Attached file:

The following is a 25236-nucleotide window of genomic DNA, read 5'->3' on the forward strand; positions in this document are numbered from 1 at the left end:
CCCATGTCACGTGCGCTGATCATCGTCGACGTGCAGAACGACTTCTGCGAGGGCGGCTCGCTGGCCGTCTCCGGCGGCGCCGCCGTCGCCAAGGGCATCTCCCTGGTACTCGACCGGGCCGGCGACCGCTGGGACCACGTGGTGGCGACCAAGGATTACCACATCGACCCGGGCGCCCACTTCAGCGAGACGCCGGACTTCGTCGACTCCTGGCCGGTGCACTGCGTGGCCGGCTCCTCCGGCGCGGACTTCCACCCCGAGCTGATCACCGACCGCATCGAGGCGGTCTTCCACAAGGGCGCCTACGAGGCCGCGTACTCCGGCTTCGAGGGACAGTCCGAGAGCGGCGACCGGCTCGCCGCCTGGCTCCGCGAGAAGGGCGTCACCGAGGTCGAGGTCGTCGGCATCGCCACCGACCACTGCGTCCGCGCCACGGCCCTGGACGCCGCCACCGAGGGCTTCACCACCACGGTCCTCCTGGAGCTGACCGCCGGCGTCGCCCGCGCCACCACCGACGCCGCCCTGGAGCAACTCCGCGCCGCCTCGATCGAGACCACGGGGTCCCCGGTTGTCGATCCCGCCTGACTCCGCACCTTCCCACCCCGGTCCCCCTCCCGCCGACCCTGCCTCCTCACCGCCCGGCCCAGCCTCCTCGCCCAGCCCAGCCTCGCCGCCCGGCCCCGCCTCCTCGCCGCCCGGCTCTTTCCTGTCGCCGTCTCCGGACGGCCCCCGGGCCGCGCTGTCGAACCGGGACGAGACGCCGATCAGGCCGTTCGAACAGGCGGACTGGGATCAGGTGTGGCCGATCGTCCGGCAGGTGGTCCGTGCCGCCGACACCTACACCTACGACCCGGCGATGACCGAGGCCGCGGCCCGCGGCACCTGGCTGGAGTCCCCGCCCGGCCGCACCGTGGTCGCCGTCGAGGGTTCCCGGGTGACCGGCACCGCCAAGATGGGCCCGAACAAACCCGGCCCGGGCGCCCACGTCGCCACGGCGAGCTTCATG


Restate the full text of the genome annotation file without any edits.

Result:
The following is a 25236-nucleotide window of genomic DNA, read 5'->3' on the forward strand; positions in this document are numbered from 1 at the left end:
CCCATGTCACGTGCGCTGATCATCGTCGACGTGCAGAACGACTTCTGCGAGGGCGGCTCGCTGGCCGTCTCCGGCGGCGCCGCCGTCGCCAAGGGCATCTCCCTGGTACTCGACCGGGCCGGCGACCGCTGGGACCACGTGGTGGCGACCAAGGATTACCACATCGACCCGGGCGCCCACTTCAGCGAGACGCCGGACTTCGTCGACTCCTGGCCGGTGCACTGCGTGGCCGGCTCCTCCGGCGCGGACTTCCACCCCGAGCTGATCACCGACCGCATCGAGGCGGTCTTCCACAAGGGCGCCTACGAGGCCGCGTACTCCGGCTTCGAGGGACAGTCCGAGAGCGGCGACCGGCTCGCCGCCTGGCTCCGCGAGAAGGGCGTCACCGAGGTCGAGGTCGTCGGCATCGCCACCGACCACTGCGTCCGCGCCACGGCCCTGGACGCCGCCACCGAGGGCTTCACCACCACGGTCCTCCTGGAGCTGACCGCCGGCGTCGCCCGCGCCACCACCGACGCCGCCCTGGAGCAACTCCGCGCCGCCTCGATCGAGACCACGGGGTCCCCGGTTGTCGATCCCGCCTGACTCCGCACCTTCCCACCCCGGTCCCCCTCCCGCCGACCCTGCCTCCTCACCGCCCGGCCCAGCCTCCTCGCCCAGCCCAGCCTCGCCGCCCGGCCCCGCCTCCTCGCCGCCCGGCTCTTTCCTGTCGCCGTCTCCGGACGGCCCCCGGGCCGCGCTGTCGAACCGGGACGAGACGCCGATCAGGCCGTTCGAACAGGCGGACTGGGATCAGGTGTGGCCGATCGTCCGGCAGGTGGTCCGTGCCGCCGACACCTACACCTACGACCCGGCGATGACCGAGGCCGCGGCCCGCGGCACCTGGCTGGAGTCCCCGCCCGGCCGCACCGTGGTCGCCGTCGAGGGTTCCCGGGTGACCGGCACCGCCAAGATGGGCCCGAACAAACCCGGCCCGGGCGCCCACGTCGCCACGGCGAGCTTCATG